 High risk for new systems because of
specification and design problems
 Low risk for well-understood developments using
familiar technology

Evolutionary
 Low risk for new applications because
specification and program stay in step
 High risk because of lack of process visibility
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Hybrid process models

Large systems are usually made up of several
sub-systems

The same process model need not be used
for all subsystems

Prototyping for high-risk specifications

Waterfall model for well-understood
developments
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Risk
analys is
Risk
analys is
Risk
analys is
Risk
analysis
Prot o-
ty pe 1
Prot otyp e 2
Prot otyp e 3
Opera-
ti onal
prot oyp e
Concept of
Operati on
Simul ati ons, models, b en ch marks
S/W
requi rement s
Requi reme nt
valid ati on
Desi gn
V&V
Prod uct
desi gn
Detail ed
desi gn
Code
Uni t t es t
Integr ati on
test
Accep tance
test
Serv ice
Integrati on
and t est p lan
Develop ment
pl an
Requi rement s pl an
Li fe-cycle pl an
REVIEW
Boehms Spiral model
Evaluate alternatives
identify & resolve risks
Determine objectives
alternatives & constraints
Plan next phase
Develop and verify
next level product
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© Wolfgang Emmerich, 1999
Phases of the Spiral Model

Objective setting: Specific objectives for the
project phase are identified

Risk assessment and reduction: Key risks are
identified, analysed and information is sought
to reduce these risks

Development and validation: Find model for
next development phase

Planning: Review project and plans next
round of the spiral
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Template for a spiral round

Objectives

Constraints

Alternatives

Risks

Risk resolution

Results

Plans

Commitment
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Spiral model flexibility

Well-understood systems (low technical risk)
- Waterfall model. Risk analysis phase is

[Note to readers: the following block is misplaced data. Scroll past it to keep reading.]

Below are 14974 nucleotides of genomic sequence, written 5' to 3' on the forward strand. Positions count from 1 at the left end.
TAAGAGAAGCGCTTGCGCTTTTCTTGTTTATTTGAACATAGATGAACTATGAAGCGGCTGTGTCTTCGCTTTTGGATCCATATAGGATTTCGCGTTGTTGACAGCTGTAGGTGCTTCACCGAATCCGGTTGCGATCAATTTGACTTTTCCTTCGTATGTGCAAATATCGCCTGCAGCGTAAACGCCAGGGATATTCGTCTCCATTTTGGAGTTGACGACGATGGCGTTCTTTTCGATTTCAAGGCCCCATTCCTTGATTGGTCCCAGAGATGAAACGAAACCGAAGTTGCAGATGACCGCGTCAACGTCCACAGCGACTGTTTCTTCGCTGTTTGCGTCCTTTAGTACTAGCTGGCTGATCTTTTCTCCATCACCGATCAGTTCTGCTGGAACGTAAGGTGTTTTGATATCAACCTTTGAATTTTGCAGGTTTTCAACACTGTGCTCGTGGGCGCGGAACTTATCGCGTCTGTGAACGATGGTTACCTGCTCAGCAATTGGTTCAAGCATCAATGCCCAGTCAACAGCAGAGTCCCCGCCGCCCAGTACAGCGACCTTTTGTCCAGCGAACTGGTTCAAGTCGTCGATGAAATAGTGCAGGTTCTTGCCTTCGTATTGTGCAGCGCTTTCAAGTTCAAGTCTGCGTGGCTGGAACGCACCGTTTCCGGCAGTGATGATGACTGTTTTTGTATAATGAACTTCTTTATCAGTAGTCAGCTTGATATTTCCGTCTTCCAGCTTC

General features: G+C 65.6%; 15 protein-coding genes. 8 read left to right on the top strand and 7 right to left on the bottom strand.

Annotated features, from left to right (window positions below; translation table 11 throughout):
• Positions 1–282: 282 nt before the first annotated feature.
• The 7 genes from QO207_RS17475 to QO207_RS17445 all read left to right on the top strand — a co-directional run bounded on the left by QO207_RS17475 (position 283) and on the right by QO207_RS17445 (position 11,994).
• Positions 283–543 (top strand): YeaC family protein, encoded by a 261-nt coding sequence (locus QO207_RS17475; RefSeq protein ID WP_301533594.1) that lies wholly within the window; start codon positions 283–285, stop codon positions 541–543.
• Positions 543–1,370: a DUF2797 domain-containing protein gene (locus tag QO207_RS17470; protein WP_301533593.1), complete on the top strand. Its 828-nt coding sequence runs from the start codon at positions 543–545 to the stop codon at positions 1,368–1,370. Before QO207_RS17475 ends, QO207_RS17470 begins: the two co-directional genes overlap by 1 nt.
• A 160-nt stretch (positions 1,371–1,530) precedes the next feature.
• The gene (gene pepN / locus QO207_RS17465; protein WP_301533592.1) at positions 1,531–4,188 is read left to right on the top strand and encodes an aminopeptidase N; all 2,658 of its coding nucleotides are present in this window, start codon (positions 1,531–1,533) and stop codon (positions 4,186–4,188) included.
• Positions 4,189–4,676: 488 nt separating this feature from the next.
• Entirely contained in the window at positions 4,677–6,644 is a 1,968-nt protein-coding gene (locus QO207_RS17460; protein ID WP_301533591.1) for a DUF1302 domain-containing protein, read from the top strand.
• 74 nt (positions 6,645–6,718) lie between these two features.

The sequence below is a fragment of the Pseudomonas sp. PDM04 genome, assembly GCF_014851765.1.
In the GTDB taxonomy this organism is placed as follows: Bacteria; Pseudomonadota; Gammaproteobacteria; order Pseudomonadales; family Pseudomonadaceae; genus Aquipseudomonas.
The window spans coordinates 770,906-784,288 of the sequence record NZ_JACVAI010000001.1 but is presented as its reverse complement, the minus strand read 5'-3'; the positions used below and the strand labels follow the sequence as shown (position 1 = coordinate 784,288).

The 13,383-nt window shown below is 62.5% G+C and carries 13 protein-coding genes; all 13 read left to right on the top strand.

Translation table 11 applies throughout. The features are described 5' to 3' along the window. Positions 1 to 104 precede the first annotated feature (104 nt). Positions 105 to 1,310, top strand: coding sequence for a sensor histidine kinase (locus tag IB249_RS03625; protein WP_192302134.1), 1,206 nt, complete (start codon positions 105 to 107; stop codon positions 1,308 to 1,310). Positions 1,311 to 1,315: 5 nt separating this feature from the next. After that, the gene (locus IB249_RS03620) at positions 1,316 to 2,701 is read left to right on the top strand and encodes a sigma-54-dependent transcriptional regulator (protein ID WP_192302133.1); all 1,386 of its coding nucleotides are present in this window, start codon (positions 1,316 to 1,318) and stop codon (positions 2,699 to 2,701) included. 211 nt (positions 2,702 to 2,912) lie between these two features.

relatively cheap

Stable requirements and formal specification.
Safety criticality - Formal transformation
model

High UI risk, incomplete specification -
prototyping model

Hybrid models accommodated for different
parts of the project
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Spiral model advantages

Focuses attention on reuse options

Focuses attention on early error elimination

Puts quality objectives up front

Integrates development and maintenance

Provides a framework for hardware/software
development
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© Wolfgang Emmerich, 1999
Spiral model problems

Contractual development often specifies
process model and deliverables in advance

Requires risk assessment expertise

Needs refinement for general use
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Outline

What is Software Engineering?

Software Development Processes

Software Process Case Study
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© Wolfgang Emmerich, 1999
What are Standards?
Standards are documented agreements
containing technical specifications or other
precise criteria to be used consistently as
rules, guidelines, or definitions of
characteristics, to ensure that materials,
products, processes and services are fit for
their purpose. [ISO 1997]
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© Wolfgang Emmerich, 1999
Software Engineering Standards

Normative and informative reference defining
how to develop software or software intensive
systems

Document centred

Scope for adoption to

organisation /or
 project needs
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© Wolfgang Emmerich, 1999
Overview of SE Standards

Int. Software Engineering Standards
 PSS-05 (ESA)
 ISO-12207